Here's What Really Happens To Your Body When You Don't Eat Enough Fruits And Veggie
Are you getting enough fruits and veggies every day?
We all know that fruits and vegetables offer many nutrients that are good for our overall health, but how many of us are actually consuming the recommended amount of at least five portions per day?
With our hectic lifestyles, it can be difficult to keep track of our daily fruit and vegetable needs.
But why are fruits and vegetables so important? Well, here's what happens to your body when you don't get enough of it:
1. You feel super bloated and uncomfortable
Fruits and vegetables provide much needed fibre to your body, and helps waste get pushed efficiently out of your colon. If you're not eating enough fruits, you'll likely experience excess gas, causing the dreaded feeling of bloating.
Too much salt in your diet also leads to bloating, but fruits that are packed with potassium and water can help counter this.
2. You aren't as happy as you could be
According to research, people who eat more fruits are actually happier! While the reason isn't 100% clear yet, experts believe fruits with Carotenoids and Vitamin B12 may boost serotonin in our brains, which is known as a "happy hormone."
3. Your immune system won't be as strong and you'll fall sick more often
Fruits and vegetables both provide antioxidants that not only help keep your skin healthy, they also fight overall inflammation throughout your body. So it's true what they say, an apple a day keeps the doctor away!
4. You'll miss vital nutrition you can't get elsewhere
Fruits contain some of the most vital nutrients for our health, eating too few can result in nutrient deficiencies:
- Lack of vitamin C can lead to weakness, irritability, and fatigue. In severe cases, you might even contract scurvy, which includes having bleeding gums!
- Lack of folate can lead to anemia
- Lack of vitamin B6 can lead to depression and confusion
- Lack of magnesium can lead to general weakness
- Lack of vitamin K can lead to hemorrhaging
- Lack of potassium can lead to irregular heartbeat
5. You may actually gain weight
Research in the US has shown that people who are overweight or obese eat less fruits and vegetables than normal-weight groups. If you're not eating fruits and veggies, is it because you're eating foods with higher fat content and calories? Fruits and vegetables are low in calories and energy density, which means you can eat more and feel full and happy with fewer calories.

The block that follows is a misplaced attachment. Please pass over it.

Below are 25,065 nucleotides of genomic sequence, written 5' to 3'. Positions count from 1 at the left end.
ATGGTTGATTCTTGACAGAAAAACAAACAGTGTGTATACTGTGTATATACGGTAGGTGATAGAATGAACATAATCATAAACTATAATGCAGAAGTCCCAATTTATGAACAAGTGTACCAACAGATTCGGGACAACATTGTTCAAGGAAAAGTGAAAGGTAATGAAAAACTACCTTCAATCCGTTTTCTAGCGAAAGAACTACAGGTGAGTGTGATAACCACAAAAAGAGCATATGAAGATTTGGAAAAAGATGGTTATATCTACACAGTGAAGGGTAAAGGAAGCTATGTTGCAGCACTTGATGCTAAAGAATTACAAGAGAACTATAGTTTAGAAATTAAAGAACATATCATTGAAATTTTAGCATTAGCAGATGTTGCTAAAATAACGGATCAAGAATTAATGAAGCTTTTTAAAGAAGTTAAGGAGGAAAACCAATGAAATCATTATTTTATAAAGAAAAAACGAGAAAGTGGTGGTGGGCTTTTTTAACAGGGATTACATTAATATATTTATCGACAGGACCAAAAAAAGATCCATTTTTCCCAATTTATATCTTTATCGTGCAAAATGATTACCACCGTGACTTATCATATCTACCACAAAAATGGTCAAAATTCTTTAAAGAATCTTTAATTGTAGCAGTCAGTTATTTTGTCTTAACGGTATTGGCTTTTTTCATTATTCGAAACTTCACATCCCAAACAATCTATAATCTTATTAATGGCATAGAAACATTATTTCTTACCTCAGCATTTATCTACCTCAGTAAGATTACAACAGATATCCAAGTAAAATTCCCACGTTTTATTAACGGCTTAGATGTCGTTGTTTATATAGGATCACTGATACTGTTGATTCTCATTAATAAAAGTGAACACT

6. You could develop digestive problems
We all know that fibre is essential to help push food through and prevent constipation. But did you know that the fibre found in fruits and vegetables also helps your body:
- Eliminate toxins
- Improve immune function
- Regulate appetite and blood sugar levels
- Reduce cholesterol
- Promote a healthy digestive system
7. Your blood pressure may rise
Fruits and veggies that are rich in potassium, calcium, and magnesium, help reduce the sodium in your diet, and thus lowering blood pressure. So to avoid turning into the Hulk, grab a tall glass of juice and drink it to the last drop!
8. You're at greater risk of getting heart diseases
On top of lowering your blood pressure, a study has revealed that people who eat 8 or more fruits and veggies a day are 30% less likely to have a heart attack or stroke.
9. You’re more likely to develop diabetes
Weight gain is commonly associated with diabetes. So if you're eating a lot of high-density foods instead of fruits and vegetables, and are gaining unhealthy amounts of weight, you could be at risk of getting Type 2 Diabetes. So put down the junk food and grab a fruit instead!
10. Your risk of cancer could increase
While there is no specific food that can protect you from cancer, a diet that includes antioxidants like Vitamin E, Vitamin C, and Carotenoids, may reduce cancer risks by protecting healthy cells from free radicals. You can get antioxidants from kale, blueberries, blackberries and more.
Of course, vitamins alone will not fully protect you and it's important to remember to continue leading a healthy lifestyle to lower your risk.
Ideally you should be getting at least two helpings of fruits and three helpings of vegetables a day. But that can be tough with your busy lifestyle, especially if you're not a fan either one!